Im Fluss, the raft

The river bank

1st of August is the Independence Day of Switzerland. To honor the day city of Basel organizes every year a humongous fireworks spectacle among other things. They bring two barges to the Rhein near the Mittlere Brücke and both barges shoot in sync like there was no tomorrow. This is bigger than any New Year and widely know also outside Switzerland.

Prelude: Fireworks by Chill am Rhy restaurant

Anticipated waiting

Most of Basel and whole lot of  visitors all come to the river to observe the spectacle. At the same time the open-air festival Im Fluss is also going on, so they offer usually two bands to entertain the audience while waiting for the fireworks.

Roli Frei & the Soulful Desert

Hundreds of little lanterns were released

- A benefit for Camerun organized by FAIRMED

Since I was also this year setting the equipment up for the festival, I was privileged to go see the fireworks from the raft. This is a very cool option since the river bank is totally jam-packed with people and you have to elbow your way in and crane your neck to see something. This you can see in a photo above, I guess. Instead of this, I could go on the raft where there was only something like 20 people and I could lay back on the floor. Real chill!!!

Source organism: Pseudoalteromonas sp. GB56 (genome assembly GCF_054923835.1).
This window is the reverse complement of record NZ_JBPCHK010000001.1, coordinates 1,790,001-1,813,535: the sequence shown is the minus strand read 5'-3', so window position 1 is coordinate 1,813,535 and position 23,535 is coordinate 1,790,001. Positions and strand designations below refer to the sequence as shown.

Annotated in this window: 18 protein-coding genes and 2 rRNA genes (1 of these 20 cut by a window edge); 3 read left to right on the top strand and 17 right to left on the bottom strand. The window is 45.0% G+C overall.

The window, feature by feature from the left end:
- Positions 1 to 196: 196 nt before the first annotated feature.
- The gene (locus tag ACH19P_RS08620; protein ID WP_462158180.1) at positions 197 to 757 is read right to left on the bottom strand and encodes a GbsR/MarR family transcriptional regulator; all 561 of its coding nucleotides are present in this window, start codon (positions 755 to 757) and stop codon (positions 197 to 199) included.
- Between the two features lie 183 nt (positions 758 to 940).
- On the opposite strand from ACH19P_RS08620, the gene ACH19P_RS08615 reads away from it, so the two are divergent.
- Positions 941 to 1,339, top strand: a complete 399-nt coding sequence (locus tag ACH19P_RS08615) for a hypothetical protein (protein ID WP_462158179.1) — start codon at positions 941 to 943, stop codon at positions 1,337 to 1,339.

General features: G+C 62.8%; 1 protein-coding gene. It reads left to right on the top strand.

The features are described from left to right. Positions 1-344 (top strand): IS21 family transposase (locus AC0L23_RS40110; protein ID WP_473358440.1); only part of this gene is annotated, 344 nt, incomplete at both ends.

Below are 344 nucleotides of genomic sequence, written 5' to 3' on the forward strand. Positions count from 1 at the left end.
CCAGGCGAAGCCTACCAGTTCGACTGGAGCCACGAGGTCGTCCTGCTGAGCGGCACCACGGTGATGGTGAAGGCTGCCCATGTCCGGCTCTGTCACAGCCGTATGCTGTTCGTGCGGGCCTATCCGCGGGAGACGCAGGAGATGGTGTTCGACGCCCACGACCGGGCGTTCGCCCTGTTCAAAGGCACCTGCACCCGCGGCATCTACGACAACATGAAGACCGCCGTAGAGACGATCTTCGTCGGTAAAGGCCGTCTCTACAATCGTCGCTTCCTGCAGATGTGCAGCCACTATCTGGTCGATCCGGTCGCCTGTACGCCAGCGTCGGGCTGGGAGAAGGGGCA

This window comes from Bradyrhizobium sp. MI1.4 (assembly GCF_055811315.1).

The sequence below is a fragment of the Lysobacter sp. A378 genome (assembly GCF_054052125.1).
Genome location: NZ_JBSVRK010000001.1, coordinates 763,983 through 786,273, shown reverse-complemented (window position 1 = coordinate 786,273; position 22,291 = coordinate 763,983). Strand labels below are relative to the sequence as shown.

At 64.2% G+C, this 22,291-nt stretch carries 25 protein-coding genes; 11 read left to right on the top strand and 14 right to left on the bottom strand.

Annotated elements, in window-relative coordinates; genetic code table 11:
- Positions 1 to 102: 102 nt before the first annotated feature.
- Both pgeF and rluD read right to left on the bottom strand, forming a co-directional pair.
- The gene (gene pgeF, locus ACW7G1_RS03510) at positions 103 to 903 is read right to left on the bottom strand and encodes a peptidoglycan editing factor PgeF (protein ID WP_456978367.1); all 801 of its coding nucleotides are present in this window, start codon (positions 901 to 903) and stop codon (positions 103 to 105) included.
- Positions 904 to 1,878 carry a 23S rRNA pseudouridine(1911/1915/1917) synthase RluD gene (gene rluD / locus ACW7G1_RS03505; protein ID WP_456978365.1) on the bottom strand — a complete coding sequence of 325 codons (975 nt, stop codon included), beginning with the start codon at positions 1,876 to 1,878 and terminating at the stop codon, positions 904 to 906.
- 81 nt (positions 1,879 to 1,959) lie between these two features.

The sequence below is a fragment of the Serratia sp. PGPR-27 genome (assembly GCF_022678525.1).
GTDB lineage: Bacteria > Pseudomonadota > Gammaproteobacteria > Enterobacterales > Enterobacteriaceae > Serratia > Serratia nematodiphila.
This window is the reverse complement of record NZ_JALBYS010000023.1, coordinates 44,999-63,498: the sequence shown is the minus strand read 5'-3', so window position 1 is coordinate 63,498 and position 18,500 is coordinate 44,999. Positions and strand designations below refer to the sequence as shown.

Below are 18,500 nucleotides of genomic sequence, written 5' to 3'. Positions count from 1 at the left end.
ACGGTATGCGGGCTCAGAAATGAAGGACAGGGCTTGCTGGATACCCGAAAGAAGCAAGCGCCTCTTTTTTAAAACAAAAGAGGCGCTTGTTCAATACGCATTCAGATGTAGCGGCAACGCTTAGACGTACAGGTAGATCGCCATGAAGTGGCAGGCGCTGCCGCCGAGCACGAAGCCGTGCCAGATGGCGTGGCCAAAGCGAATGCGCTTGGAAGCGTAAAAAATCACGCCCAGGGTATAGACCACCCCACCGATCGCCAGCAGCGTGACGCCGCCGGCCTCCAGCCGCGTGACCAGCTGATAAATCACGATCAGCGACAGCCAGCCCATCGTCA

Albeit it's bit crowded by the river, it's definately worth seeing, at least once in your life if you happen to be in the neigborhood. This was for me the first time I saw it properly, previous years I've been somewhere further away. But this time, I was really in the heart of it all, soooo coooool.

This year the show lasted something like 25 minutes with enormously big rockets. It seems to get bigger every year... I would be really interested to know how much they invest into this =)

One of the two barges, some 30m away from the raft

Below you can see a little fraction of the show.

Saturday, August 7, 2010

Spaktekel in Dornach